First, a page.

By Kevin Wilson
When the sun rises Saturday in Hobbs, “The Rebel” will be there for the first time since Bill Clinton was president and gasoline was $1.70 a gallon.
The traveling trophy with the cannon on top is out of Clovis for the first time since 2000, as a 30-28 Hobbs win left the Wildcats without the trophy — and possibly without a playoff berth.
David Romero completed 19 of 26 passes for 252 yards and two scores, and the Eagles (7-2, 1-0) played their first turnover-free game in three seasons to earn what is easily its biggest win under second-year coach Charles Gleghorn. The Eagles can wrap up their first district title since 1974 with a win next week at Carlsbad.
“We control our own destiny now,” Gleghorn said. “Winning a district championship would be big for us in the playoffs.”
The playoffs are now a concern spot for Clovis (4-5, 0-1), which picked up all but seven of its 447 yards on the ground, but missed small opportunities in the first half that loomed large.
“When it comes down to the nitty-gritty,” Clovis coach Eric Roanhaus said. “They tackled better and they blocked better than we did.”
The Wildcats, who are idle next week, could still win the District 4-5A title, but will need a Carlsbad win over Hobbs and then a win Nov. 8 against the Cavemen to set up a possible district title via tiebreaker.
Behind senior running back Kamal Cass, who rushed for 163 of his 284 yards in the fourth quarter — including scoring runs of 10 and 68 yards — the Wildcats repeatedly rallied, only to be held off by the Eagles with either a big score or a defensive stop.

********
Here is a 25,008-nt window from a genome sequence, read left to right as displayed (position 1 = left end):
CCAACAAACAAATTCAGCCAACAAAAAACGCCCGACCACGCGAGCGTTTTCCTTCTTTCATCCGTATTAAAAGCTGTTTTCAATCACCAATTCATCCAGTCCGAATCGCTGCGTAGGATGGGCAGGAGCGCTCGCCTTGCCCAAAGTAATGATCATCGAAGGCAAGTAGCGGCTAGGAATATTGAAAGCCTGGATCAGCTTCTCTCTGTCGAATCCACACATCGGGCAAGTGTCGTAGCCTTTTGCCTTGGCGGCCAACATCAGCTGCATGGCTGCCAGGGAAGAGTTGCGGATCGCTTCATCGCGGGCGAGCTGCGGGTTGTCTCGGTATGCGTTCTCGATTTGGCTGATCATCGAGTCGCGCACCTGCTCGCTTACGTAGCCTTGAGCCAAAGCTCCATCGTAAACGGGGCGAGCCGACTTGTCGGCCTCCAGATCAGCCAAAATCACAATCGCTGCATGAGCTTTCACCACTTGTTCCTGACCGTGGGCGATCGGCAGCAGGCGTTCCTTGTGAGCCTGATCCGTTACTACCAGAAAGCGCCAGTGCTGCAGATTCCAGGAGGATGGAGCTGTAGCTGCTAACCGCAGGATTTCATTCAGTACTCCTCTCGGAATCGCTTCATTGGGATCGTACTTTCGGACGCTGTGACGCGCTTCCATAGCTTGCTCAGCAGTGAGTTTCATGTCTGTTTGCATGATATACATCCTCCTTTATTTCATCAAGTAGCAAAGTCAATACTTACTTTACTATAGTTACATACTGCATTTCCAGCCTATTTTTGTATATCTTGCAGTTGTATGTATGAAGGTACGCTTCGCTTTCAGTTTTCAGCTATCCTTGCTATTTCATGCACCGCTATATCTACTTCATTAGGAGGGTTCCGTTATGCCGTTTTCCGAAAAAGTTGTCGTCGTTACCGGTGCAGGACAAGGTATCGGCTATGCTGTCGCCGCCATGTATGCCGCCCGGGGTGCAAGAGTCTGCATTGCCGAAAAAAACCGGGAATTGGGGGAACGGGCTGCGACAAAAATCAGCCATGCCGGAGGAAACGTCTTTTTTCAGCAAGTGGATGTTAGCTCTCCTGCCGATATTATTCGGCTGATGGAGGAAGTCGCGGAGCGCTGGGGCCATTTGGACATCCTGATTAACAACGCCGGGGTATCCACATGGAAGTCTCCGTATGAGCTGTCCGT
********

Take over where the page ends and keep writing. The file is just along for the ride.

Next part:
Clovis missed out on 10 points in the first half, with Cass stuffed at the Eagle 1-yard line on a fourth-down rush in the first quarter and a 32-yard field goal attempt wide right as the first-half clock expired. In the fourth quarter, the Eagles twice made it a two-possession game and grabbed a fumbled exchange with two minutes to play.
The Eagles made perhaps the biggest play with 7:15 to play, with a fourth down from the 30. Romero avoided pressure from the rear, shuffled to his right and found Colin Zembas, who broke away from defender Shaprei Bryant just enough to haul in the pass in the back right corner of the end zone.
“We do that scrambling drill all the time in practice,” Gleghorn said, “so the guys know what to do in that situation. But you can’t simulate it for the quarterback.”
Romero’s scrambling ability, plus his 56 yards on 10 carries, was a big difference in the victory.
“I don’t think we had a sack on their quarterback,” Roanhaus said. “They played harder than we did and they played smarter, and that’s a fact.”
One week after the Wildcats had their biggest win of the season with a 42-24 upset of Sandia at F.M. Wilson Stadium, they had their biggest loss as the fireworks exploded at Watson Stadium and Eagles seniors celebrated a team the school hadn’t beaten since the year before they started kindergarten.
“We were pretty confident after Sandia,” Roanhaus said. “I told the kids all week you have to get better. You get better or you get worse, you don’t stay the same. We got a lot worse tonight.”